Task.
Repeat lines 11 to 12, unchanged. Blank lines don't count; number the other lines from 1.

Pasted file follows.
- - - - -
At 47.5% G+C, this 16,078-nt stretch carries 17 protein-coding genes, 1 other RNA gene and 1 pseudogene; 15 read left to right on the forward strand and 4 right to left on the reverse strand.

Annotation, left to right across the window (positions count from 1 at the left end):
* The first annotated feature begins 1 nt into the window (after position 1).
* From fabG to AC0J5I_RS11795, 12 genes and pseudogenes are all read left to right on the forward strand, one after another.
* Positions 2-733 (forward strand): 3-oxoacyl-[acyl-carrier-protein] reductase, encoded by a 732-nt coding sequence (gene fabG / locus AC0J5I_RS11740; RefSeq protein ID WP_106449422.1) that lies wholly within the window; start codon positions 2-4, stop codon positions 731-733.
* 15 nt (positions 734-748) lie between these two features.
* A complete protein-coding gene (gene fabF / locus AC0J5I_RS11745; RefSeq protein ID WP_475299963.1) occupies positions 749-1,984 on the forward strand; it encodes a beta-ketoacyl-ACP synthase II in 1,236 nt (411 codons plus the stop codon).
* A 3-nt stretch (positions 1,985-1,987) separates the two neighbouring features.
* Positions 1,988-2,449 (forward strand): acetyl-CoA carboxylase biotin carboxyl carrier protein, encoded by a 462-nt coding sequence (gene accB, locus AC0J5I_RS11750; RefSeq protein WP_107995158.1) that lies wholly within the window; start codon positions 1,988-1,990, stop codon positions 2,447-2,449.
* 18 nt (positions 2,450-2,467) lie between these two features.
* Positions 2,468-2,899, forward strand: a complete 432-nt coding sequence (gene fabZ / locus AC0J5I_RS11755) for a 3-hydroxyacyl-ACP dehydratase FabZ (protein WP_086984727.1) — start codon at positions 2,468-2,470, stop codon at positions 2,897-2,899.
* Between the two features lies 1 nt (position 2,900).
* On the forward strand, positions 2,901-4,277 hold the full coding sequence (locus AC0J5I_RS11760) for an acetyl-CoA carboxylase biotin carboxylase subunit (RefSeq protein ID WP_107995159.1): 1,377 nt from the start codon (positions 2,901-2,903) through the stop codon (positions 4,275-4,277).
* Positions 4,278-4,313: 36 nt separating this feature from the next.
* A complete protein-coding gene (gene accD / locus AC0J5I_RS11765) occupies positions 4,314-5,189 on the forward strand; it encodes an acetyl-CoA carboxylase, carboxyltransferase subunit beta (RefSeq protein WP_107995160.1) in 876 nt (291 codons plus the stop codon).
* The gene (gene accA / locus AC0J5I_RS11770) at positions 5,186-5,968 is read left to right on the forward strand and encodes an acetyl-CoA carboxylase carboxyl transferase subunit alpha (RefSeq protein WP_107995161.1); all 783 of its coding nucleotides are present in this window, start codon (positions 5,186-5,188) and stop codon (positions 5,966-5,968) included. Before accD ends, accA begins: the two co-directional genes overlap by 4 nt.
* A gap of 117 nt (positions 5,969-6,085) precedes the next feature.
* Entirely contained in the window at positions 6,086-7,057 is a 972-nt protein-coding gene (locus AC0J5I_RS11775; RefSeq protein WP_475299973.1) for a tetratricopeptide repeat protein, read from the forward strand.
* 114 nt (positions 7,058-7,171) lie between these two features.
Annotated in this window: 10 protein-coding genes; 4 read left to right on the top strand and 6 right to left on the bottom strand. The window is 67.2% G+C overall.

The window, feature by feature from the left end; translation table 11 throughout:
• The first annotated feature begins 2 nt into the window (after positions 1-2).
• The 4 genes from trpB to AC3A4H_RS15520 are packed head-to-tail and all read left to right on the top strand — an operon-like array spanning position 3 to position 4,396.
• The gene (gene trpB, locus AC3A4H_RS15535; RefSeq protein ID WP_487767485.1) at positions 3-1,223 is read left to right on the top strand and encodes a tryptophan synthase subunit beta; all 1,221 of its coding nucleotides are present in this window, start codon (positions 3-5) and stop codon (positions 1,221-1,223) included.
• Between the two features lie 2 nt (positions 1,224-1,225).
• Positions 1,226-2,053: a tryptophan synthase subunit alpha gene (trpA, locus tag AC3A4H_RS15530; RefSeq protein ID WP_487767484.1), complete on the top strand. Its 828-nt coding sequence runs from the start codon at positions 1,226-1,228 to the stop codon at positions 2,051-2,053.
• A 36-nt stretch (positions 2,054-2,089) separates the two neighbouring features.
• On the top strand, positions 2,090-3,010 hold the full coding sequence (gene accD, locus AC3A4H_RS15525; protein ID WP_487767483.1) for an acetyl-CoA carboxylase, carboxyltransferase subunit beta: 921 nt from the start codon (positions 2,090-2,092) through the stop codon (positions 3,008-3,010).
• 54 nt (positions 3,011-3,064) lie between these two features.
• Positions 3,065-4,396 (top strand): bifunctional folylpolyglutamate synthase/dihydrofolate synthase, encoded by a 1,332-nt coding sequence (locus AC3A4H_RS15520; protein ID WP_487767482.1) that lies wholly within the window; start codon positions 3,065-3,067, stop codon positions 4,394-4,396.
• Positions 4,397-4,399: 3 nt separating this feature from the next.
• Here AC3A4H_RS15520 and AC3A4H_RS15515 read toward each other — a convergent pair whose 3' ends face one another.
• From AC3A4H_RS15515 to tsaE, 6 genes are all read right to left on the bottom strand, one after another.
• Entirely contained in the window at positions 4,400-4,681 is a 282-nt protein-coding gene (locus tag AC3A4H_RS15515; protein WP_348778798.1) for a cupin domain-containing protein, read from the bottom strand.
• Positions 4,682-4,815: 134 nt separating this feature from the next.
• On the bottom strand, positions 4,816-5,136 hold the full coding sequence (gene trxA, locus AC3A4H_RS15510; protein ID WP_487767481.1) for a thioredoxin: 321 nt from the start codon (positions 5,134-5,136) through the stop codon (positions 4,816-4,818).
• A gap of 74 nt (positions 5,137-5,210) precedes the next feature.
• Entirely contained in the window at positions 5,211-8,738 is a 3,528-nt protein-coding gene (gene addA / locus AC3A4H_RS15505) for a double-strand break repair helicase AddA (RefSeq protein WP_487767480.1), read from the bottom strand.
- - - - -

* Positions 2,468-2,899, forward strand: a complete 432-nt coding sequence (gene fabZ / locus AC0J5I_RS11755) for a 3-hydroxyacyl-ACP dehydratase FabZ (protein WP_086984727.1) — start codon at positions 2,468-2,470, stop codon at positions 2,897-2,899.
* Between the two features lies 1 nt (position 2,900).